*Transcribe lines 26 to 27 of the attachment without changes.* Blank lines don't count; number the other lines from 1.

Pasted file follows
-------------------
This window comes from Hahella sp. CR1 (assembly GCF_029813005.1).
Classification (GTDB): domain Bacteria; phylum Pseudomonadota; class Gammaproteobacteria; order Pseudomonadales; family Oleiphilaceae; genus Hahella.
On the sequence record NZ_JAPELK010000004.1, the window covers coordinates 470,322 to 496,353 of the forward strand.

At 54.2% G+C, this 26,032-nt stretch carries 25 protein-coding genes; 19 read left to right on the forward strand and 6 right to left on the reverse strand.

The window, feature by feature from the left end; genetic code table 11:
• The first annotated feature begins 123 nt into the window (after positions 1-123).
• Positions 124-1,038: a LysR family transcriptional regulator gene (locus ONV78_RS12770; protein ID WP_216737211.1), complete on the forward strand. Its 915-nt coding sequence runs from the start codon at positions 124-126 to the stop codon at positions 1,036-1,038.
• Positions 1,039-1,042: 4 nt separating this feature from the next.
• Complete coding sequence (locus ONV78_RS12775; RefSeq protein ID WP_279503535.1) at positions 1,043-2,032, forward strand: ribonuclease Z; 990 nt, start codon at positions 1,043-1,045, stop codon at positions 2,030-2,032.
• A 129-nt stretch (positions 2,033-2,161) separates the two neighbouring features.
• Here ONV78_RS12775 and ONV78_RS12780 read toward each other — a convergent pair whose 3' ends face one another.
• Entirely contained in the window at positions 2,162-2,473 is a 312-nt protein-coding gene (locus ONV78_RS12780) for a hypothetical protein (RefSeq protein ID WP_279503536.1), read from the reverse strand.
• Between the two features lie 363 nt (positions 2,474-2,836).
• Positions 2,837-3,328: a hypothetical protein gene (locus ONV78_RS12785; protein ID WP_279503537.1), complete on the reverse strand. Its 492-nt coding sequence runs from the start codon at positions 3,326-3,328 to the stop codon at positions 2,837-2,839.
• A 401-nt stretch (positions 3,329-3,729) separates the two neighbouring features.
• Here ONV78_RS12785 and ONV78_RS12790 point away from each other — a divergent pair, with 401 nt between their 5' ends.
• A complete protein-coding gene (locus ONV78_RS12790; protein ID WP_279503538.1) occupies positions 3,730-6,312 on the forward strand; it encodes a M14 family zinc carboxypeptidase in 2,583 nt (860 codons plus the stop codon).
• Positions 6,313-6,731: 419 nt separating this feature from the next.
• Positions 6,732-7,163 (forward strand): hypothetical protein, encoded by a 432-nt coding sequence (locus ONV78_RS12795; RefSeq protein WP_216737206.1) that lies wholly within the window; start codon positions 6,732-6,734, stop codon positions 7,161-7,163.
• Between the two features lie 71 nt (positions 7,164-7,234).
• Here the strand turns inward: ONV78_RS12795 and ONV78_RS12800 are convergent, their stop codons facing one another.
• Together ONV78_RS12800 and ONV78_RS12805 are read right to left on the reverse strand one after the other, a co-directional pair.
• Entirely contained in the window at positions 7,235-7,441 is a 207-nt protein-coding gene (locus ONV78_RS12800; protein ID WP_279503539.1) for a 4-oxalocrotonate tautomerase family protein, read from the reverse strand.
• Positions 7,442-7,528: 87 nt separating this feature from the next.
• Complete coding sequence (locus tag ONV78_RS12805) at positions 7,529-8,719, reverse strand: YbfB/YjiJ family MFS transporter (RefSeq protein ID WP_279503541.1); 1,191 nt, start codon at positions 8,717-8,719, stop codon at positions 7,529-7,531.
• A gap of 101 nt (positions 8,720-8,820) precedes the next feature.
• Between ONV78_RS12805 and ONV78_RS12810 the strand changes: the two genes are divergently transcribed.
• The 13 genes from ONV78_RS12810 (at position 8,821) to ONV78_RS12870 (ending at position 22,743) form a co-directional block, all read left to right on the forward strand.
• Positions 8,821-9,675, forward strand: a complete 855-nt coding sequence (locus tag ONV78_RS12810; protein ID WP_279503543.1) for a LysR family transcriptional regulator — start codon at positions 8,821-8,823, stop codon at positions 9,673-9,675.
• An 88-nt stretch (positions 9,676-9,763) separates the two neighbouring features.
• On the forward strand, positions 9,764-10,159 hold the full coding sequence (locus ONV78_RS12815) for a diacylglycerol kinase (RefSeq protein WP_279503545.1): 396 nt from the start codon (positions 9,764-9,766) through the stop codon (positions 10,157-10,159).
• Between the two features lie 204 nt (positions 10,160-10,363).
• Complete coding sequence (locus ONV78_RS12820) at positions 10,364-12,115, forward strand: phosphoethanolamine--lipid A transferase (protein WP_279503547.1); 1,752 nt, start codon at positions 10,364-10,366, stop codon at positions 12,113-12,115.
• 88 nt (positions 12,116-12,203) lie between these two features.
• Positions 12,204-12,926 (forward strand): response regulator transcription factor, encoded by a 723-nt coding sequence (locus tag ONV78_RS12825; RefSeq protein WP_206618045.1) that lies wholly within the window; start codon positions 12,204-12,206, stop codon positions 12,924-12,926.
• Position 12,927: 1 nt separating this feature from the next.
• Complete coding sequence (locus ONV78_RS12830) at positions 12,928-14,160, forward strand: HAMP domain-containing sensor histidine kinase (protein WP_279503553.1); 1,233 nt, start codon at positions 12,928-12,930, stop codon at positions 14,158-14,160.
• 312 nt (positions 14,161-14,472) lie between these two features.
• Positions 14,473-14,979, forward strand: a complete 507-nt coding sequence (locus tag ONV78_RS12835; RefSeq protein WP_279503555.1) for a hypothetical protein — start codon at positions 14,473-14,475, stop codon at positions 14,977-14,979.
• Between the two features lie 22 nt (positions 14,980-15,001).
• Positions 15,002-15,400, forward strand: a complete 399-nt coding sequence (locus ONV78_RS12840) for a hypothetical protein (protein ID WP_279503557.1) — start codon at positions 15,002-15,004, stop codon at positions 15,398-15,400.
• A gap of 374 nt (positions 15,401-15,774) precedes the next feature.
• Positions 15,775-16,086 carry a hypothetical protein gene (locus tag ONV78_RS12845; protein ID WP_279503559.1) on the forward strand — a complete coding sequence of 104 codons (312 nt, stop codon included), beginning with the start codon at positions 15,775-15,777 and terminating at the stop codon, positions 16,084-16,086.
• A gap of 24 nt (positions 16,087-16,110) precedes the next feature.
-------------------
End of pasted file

• A gap of 101 nt (positions 8,720-8,820) precedes the next feature.
• Between ONV78_RS12805 and ONV78_RS12810 the strand changes: the two genes are divergently transcribed.